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Public Policies, Women's Employment after Childbearing, and Child Well-Being

  • Washbrook Elizabeth


    (Univeristy of Bristol)

  • Ruhm Christopher J


    (University of Virginia)

  • Waldfogel Jane


    (Columbia University)

  • Han Wen-Jui


    (Columbia University)

In this paper, we consider three U.S. public policies that potentially influence the work decisions of mothers of infants—parental leave laws, exemptions from welfare work requirements, and child care subsidies for low-income families. We estimate the effects of these policies on the timing of work participation after birth, and on a range of outcomes in the subsequent four years, using a group difference-in-difference technique suitable for analysis of cross-sectional data. We find that the three policies affect early maternal work participation, but obtain no evidence of significant consequences for child well-being.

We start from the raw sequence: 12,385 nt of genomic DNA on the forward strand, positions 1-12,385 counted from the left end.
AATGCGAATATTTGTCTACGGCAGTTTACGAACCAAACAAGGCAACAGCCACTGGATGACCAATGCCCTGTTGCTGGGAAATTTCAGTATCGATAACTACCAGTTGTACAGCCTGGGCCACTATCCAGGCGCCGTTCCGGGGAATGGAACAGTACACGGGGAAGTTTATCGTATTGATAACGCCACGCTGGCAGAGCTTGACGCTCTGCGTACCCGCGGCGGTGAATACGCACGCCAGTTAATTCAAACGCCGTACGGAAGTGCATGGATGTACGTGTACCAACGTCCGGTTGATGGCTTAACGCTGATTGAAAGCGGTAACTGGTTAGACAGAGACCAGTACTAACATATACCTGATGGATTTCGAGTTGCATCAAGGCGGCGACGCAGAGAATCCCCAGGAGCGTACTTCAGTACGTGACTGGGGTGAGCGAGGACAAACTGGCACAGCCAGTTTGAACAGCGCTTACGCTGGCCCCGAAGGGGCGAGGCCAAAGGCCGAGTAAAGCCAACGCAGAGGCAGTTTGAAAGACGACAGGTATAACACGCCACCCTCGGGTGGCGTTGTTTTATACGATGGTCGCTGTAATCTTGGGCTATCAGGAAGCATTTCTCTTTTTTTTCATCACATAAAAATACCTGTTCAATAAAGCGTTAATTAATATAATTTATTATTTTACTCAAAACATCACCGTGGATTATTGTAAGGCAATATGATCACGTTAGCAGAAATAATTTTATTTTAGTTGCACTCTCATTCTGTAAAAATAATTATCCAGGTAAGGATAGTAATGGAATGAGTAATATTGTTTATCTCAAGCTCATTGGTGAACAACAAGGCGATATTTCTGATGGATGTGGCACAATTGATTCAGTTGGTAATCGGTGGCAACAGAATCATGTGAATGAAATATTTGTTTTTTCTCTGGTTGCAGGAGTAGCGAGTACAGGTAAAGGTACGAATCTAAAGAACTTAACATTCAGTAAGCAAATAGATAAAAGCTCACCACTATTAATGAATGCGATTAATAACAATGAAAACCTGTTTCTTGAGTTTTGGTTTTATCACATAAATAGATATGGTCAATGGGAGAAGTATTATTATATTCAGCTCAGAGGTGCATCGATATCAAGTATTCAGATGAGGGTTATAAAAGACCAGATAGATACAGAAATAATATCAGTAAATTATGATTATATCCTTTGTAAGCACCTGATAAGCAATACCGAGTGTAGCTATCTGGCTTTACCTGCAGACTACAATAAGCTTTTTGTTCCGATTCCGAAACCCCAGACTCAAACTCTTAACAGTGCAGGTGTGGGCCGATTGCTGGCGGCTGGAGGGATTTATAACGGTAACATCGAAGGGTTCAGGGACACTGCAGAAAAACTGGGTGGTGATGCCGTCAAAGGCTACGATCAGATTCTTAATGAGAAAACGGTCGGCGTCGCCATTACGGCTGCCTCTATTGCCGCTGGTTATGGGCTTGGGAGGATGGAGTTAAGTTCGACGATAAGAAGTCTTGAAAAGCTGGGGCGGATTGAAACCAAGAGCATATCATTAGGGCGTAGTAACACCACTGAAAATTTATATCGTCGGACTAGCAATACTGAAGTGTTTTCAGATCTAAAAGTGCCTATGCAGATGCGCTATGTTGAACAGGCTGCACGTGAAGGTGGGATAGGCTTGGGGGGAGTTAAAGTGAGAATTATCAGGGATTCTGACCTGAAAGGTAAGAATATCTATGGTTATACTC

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Article provided by De Gruyter in its journal The B.E. Journal of Economic Analysis & Policy.

Volume (Year): 11 (2011)
Issue (Month): 1 (July)
Pages: 1-50

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Handle: RePEc:bpj:bejeap:v:11:y:2011:i:1:n:43
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